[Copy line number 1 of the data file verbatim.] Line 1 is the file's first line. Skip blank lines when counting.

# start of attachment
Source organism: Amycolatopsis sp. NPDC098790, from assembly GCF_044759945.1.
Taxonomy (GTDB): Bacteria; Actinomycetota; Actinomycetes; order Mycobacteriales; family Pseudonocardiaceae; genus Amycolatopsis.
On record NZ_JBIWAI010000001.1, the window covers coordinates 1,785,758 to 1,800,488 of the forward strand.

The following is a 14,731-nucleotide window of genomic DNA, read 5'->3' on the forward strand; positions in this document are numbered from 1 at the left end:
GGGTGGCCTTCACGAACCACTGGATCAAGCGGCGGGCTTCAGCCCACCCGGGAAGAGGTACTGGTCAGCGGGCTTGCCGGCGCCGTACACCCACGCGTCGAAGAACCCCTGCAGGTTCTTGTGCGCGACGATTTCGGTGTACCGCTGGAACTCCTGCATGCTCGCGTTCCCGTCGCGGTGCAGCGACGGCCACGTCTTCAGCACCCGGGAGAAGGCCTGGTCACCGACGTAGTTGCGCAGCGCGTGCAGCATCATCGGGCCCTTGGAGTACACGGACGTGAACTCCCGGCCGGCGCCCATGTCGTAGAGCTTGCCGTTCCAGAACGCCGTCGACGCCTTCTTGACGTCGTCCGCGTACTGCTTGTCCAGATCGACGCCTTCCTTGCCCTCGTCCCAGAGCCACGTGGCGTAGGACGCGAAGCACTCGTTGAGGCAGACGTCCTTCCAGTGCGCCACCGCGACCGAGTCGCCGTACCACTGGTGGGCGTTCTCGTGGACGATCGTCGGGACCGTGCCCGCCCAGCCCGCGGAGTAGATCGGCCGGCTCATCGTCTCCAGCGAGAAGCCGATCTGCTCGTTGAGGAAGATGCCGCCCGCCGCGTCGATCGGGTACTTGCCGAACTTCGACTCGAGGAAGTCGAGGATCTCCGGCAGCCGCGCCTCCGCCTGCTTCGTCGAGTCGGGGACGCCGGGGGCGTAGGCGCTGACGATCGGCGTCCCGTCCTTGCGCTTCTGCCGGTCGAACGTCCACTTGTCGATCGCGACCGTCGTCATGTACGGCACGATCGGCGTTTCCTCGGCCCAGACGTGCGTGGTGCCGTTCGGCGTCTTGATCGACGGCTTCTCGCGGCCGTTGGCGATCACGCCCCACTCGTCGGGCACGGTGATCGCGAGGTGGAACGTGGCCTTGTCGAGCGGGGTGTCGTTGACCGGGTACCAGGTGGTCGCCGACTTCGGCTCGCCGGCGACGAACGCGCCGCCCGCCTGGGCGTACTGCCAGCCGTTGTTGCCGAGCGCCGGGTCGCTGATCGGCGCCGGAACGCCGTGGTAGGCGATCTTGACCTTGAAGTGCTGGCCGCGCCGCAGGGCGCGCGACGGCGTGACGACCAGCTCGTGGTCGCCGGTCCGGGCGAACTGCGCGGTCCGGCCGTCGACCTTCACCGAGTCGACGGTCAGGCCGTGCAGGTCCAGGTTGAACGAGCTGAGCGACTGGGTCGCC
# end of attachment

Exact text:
Source organism: Amycolatopsis sp. NPDC098790, from assembly GCF_044759945.1.